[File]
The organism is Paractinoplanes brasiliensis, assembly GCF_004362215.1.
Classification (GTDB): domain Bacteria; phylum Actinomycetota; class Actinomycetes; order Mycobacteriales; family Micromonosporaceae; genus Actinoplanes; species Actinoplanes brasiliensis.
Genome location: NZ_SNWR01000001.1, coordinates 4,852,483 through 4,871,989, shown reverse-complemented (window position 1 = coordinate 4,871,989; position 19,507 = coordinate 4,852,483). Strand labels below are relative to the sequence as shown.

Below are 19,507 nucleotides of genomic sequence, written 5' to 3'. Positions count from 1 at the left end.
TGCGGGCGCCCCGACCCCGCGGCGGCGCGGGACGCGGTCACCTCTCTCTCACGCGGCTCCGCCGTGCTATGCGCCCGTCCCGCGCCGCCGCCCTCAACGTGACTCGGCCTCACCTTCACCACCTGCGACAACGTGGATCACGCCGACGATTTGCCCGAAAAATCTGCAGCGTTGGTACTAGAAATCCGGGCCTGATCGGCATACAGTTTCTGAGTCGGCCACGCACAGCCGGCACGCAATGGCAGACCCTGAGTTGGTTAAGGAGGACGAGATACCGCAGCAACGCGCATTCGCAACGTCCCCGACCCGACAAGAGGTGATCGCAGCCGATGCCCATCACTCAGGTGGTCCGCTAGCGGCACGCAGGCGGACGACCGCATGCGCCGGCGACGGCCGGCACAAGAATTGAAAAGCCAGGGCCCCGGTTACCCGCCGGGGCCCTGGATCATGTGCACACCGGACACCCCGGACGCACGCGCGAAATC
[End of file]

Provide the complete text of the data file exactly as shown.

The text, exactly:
The organism is Paractinoplanes brasiliensis, assembly GCF_004362215.1.
Classification (GTDB): domain Bacteria; phylum Actinomycetota; class Actinomycetes; order Mycobacteriales; family Micromonosporaceae; genus Actinoplanes; species Actinoplanes brasiliensis.
Genome location: NZ_SNWR01000001.1, coordinates 4,852,483 through 4,871,989, shown reverse-complemented (window position 1 = coordinate 4,871,989; position 19,507 = coordinate 4,852,483). Strand labels below are relative to the sequence as shown.

Below are 19,507 nucleotides of genomic sequence, written 5' to 3'. Positions count from 1 at the left end.
TGCGGGCGCCCCGACCCCGCGGCGGCGCGGGACGCGGTCACCTCTCTCTCACGCGGCTCCGCCGTGCTATGCGCCCGTCCCGCGCCGCCGCCCTCAACGTGACTCGGCCTCACCTTCACCACCTGCGACAACGTGGATCACGCCGACGATTTGCCCGAAAAATCTGCAGCGTTGGTACTAGAAATCCGGGCCTGATCGGCATACAGTTTCTGAGTCGGCCACGCACAGCCGGCACGCAATGGCAGACCCTGAGTTGGTTAAGGAGGACGAGATACCGCAGCAACGCGCATTCGCAACGTCCCCGACCCGACAAGAGGTGATCGCAGCCGATGCCCATCACTCAGGTGGTCCGCTAGCGGCACGCAGGCGGACGACCGCATGCGCCGGCGACGGCCGGCACAAGAATTGAAAAGCCAGGGCCCCGGTTACCCGCCGGGGCCCTGGATCATGTGCACACCGGACACCCCGGACGCACGCGCGAAATC